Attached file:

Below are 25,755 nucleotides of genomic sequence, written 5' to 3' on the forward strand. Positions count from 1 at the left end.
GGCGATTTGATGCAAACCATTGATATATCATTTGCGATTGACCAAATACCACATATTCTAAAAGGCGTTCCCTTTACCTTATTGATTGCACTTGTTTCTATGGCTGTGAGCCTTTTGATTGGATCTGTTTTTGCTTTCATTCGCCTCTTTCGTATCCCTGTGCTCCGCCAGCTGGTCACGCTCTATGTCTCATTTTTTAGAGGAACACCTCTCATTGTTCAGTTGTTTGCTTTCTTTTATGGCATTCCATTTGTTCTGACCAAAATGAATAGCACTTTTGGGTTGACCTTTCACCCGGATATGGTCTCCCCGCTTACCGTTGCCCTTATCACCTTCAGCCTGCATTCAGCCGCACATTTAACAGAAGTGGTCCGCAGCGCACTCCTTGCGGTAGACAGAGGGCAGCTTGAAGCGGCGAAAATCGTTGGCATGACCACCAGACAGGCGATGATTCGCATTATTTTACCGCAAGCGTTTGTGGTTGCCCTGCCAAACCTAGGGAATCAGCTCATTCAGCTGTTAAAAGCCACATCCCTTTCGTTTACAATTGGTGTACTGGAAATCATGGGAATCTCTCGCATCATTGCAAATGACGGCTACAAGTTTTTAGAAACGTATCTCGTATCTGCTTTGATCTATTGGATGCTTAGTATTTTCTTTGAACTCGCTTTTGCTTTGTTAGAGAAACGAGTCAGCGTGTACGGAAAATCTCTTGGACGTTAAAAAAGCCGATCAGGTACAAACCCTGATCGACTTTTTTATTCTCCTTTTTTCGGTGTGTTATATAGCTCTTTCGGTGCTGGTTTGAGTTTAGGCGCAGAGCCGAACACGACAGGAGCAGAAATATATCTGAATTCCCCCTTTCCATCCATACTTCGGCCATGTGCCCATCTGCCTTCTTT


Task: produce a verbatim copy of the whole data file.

Below are 25,755 nucleotides of genomic sequence, written 5' to 3' on the forward strand. Positions count from 1 at the left end.
GGCGATTTGATGCAAACCATTGATATATCATTTGCGATTGACCAAATACCACATATTCTAAAAGGCGTTCCCTTTACCTTATTGATTGCACTTGTTTCTATGGCTGTGAGCCTTTTGATTGGATCTGTTTTTGCTTTCATTCGCCTCTTTCGTATCCCTGTGCTCCGCCAGCTGGTCACGCTCTATGTCTCATTTTTTAGAGGAACACCTCTCATTGTTCAGTTGTTTGCTTTCTTTTATGGCATTCCATTTGTTCTGACCAAAATGAATAGCACTTTTGGGTTGACCTTTCACCCGGATATGGTCTCCCCGCTTACCGTTGCCCTTATCACCTTCAGCCTGCATTCAGCCGCACATTTAACAGAAGTGGTCCGCAGCGCACTCCTTGCGGTAGACAGAGGGCAGCTTGAAGCGGCGAAAATCGTTGGCATGACCACCAGACAGGCGATGATTCGCATTATTTTACCGCAAGCGTTTGTGGTTGCCCTGCCAAACCTAGGGAATCAGCTCATTCAGCTGTTAAAAGCCACATCCCTTTCGTTTACAATTGGTGTACTGGAAATCATGGGAATCTCTCGCATCATTGCAAATGACGGCTACAAGTTTTTAGAAACGTATCTCGTATCTGCTTTGATCTATTGGATGCTTAGTATTTTCTTTGAACTCGCTTTTGCTTTGTTAGAGAAACGAGTCAGCGTGTACGGAAAATCTCTTGGACGTTAAAAAAGCCGATCAGGTACAAACCCTGATCGACTTTTTTATTCTCCTTTTTTCGGTGTGTTATATAGCTCTTTCGGTGCTGGTTTGAGTTTAGGCGCAGAGCCGAACACGACAGGAGCAGAAATATATCTGAATTCCCCCTTTCCATCCATACTTCGGCCATGTGCCCATCTGCCTTCTTT